Do you cry a little inside when someone tells you there’s a port forwarding problem and that’s why your shiny new app won’t work? Your Xbox won’t let you play games, your torrent downloads refuse to start, or your web server can’t be accessed? Well, I’m here to dispel the difficulty and explain just what port forwarding is, and how it can help you.
What Are Ports?
You probably have a good idea about how networks work already, in that each device has an IP address. There are two types of IP address; public and private. Public IP addresses are accessible anywhere in the world; private ones are used on internal networks – such as 192.168.x.x, or 10.0.x.x. In order to recieve information back from the Internet, data requests are sent out with both a global IP address – corresponding to your router – and a local IP address, corresponding to your PC or other networked device.
Now, this is all well and good when we’re just talking about browsing the web, but what about when you start to request different kinds of data – like from torrents, or game-specific information for that MMO, or even email? How does your computer know which application the data is destined for? That’s where ports come in.
Ports are like mail sorting tubes inside your computer. When a data packet comes in for your PC, the operating system has a look at the port number it’s destined for. Each port corresponds to a different application, and there are 65,536 ports in total available to use.
Some of these ports (the first 1,024) are fixed – a pre-determined standard that helps core applications to communicate across the globe. For example, unsecured web traffic requests are almost always served through port 80; I say “almost always” because it depends on your server software, but port 80 is the standard for Apache HTTP traffic. POP3 incoming email is handled by 110, while SMTP outgoing in on 25; FTP on 20 and 21. You can see the full list of well-known ports on Wikipedia.
Beyond port 1024 is basically a free for all; for applications to use these, the easiest way is to use Universal Plug and Play.
Ports are blocked by default on routers; this is an essential security feature, and prevents malicious requests from reaching all the core services which may be running on your computers. Obviously, this can also cause problems for any application that needs information sent back to it from the Internet; the router will just block it.
In order to allow data to be sent from the Internet side to an internal computer, the computer must tell the router to forward a particular port. This means that when the router sees a packet destined for a specified port, it will forward it on to a specific local machine.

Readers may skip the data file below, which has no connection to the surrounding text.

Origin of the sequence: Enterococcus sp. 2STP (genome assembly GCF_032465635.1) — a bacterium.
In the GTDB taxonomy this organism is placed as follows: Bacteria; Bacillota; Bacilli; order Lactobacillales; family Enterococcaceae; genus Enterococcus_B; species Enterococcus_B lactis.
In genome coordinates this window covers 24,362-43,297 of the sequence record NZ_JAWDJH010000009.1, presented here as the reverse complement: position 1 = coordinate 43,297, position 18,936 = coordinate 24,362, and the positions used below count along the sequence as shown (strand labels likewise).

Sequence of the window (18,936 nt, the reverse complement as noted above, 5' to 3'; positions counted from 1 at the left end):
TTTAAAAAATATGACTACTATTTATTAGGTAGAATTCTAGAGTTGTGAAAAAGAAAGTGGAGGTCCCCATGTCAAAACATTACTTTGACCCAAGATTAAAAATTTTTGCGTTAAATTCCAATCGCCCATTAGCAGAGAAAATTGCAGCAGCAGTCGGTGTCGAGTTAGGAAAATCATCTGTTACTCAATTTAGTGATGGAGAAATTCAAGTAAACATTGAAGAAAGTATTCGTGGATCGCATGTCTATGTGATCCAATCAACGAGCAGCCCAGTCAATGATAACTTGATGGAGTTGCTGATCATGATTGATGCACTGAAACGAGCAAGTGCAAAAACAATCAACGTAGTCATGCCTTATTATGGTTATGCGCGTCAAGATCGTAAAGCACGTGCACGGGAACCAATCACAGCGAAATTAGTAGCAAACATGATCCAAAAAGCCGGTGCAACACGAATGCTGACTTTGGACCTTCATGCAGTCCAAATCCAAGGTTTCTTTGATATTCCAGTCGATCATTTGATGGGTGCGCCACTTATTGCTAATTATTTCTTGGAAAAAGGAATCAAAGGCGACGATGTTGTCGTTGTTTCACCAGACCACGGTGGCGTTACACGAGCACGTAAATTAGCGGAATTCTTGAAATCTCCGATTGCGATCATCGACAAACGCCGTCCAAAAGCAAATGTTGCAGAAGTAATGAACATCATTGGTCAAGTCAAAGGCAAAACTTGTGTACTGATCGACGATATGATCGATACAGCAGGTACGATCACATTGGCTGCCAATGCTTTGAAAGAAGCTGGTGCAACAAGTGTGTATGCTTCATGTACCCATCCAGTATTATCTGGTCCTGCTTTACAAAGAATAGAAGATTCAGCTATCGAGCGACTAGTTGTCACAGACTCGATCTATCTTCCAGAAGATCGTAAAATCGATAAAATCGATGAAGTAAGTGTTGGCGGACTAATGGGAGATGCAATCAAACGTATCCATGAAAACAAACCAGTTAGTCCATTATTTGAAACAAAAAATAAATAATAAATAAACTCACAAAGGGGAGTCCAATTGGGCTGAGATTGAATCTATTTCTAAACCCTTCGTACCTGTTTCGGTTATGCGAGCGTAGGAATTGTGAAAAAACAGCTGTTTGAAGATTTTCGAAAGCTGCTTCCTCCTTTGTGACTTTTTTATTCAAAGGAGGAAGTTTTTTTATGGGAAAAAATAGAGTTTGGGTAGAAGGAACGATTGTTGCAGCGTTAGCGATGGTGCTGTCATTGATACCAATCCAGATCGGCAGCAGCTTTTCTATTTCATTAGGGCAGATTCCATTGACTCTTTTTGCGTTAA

To save you the hassle of setting up port forwarding manually every time, UPnP was invented. This is a protocol whereby an application can request a port and automatically set up the port forwarding rules. For the most part, UPnP works fine and the process of port forwarding will be entirely invisible to you.
Manual Port Forwarding
Sometimes UPnP won’t work; or you might have disabled it for security reasons. A rogue application running on your internal network could potentially open it right up using UPnP. In these case, you need to manually open up the ports.
You’ll need to know a few things to set up manual port forwarding.
- How to access your router configuration page; typically, this means typing in the gateway address of your network (such as 192.168.0.1). If you’re unsure, check this list of guides by manufacturer.
- Which port, or range of ports need to be forwarded.
- The IP address of the computer you’re forwarding to.
Some applications will also specificy whether to send UDP or TCP packets; these are simply different kinds of network traffic and not all applications use both types. If in doubt, just forward on both; there won’t be any adverse effects.
Open up the router configuration page to the port forwarding section – this will likely be under security settings. They may be an option to select “Service” for predefined ports, but I’m going to assume you know exactly what port you want forwarded, so skip that bit.
Give your rule an arbitrary name – like “torrents” – then type in the port range that you wish to forward. If it’s just one port, you may need to either enter the same port for both the start and end, or just fill in the start. Again, select both the UDP and TCP protocols if you’re unsure, and then fill in the address of the machine you want it forwarded to. Note that this isn’t going to work if you’re constantly resetting your router; machines may later be assigned a different IP address, and the port forwarding table rules will break.
If the application you’re trying to configure doesn’t work with UPnP, you will almost certainly need to open some ports. That’s rare nowadays, but can happen.
Another occasion you will definately need to forward ports is if you’re running your own web server that you want to be accessible to the world. In that case, you would forward port 80 to the server and any HTTP requests to your modem would be sent to the server. Bear in mind that running a web server may be against the Terms Of Service of your ISP, so check first.
I hope you now understand what port forwarding is and why you might need to configure it. To be honest, manual configuration is rarely needed nowadays outside of running your own server, and certainly isn’t needed for gaming – but it’s good to know anyway.
Have you had problems with port forwarding, and were you able to solve them?
Image credit: IP Address via Shutterstock
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